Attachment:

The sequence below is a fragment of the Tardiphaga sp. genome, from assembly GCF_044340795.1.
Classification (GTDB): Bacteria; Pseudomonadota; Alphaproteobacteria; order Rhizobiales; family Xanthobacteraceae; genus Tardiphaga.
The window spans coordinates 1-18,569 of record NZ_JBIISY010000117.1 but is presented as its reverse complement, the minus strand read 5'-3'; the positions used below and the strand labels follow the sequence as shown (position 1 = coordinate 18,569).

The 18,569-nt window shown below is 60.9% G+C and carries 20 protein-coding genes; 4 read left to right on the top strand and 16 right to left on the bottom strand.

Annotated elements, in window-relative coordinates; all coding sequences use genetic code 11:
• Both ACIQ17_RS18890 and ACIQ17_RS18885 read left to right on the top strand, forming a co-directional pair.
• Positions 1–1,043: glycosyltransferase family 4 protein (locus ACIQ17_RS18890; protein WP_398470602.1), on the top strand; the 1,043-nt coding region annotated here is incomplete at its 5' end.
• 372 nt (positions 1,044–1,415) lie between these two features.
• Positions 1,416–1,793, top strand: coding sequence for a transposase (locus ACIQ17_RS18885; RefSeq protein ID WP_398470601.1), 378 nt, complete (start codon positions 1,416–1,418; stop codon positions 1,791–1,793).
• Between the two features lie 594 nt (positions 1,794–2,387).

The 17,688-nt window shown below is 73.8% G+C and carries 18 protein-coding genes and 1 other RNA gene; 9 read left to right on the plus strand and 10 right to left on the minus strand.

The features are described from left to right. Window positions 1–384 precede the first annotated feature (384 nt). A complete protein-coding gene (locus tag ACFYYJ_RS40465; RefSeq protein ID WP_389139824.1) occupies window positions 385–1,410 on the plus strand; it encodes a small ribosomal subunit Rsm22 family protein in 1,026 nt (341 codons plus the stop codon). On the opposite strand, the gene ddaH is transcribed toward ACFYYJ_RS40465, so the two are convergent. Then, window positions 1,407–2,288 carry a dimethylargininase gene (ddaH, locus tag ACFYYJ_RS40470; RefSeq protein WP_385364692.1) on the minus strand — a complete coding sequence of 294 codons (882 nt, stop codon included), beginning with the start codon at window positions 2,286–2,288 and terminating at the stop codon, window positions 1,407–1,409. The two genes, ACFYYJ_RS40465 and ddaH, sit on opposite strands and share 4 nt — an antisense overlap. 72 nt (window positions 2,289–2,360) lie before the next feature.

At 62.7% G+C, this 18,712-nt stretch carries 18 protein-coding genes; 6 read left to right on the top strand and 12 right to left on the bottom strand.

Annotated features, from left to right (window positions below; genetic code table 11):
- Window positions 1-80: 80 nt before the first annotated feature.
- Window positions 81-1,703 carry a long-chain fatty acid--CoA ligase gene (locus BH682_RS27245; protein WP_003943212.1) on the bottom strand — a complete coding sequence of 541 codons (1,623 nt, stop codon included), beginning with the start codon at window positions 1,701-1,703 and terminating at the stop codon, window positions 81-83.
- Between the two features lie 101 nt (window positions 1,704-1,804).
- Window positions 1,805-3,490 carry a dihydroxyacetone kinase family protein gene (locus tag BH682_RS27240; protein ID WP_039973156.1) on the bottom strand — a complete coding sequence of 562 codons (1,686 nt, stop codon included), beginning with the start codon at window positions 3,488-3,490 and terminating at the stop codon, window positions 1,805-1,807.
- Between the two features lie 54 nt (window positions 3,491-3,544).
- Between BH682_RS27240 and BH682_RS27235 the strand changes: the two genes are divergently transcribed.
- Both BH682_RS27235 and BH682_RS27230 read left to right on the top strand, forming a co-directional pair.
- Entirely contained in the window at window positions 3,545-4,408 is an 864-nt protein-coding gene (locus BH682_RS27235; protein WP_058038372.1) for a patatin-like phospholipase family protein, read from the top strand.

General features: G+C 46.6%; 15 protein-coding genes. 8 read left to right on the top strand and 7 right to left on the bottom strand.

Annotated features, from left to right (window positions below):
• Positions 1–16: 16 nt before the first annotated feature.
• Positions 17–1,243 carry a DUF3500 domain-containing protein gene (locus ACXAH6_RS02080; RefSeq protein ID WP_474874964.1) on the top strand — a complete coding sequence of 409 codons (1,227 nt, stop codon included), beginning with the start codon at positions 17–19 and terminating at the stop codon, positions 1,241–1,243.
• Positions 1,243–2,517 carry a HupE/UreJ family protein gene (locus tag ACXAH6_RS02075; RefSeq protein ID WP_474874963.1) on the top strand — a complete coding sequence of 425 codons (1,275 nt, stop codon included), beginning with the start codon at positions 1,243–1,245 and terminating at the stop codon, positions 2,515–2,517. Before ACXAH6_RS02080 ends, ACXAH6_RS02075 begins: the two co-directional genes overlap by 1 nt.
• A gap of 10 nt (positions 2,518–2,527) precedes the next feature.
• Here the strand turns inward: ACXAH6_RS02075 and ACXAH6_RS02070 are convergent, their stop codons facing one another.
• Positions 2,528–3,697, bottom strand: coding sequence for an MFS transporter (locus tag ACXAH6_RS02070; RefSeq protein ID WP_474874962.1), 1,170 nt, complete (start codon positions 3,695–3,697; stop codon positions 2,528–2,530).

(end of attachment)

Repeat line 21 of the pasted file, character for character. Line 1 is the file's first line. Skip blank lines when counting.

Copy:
- Both BH682_RS27235 and BH682_RS27230 read left to right on the top strand, forming a co-directional pair.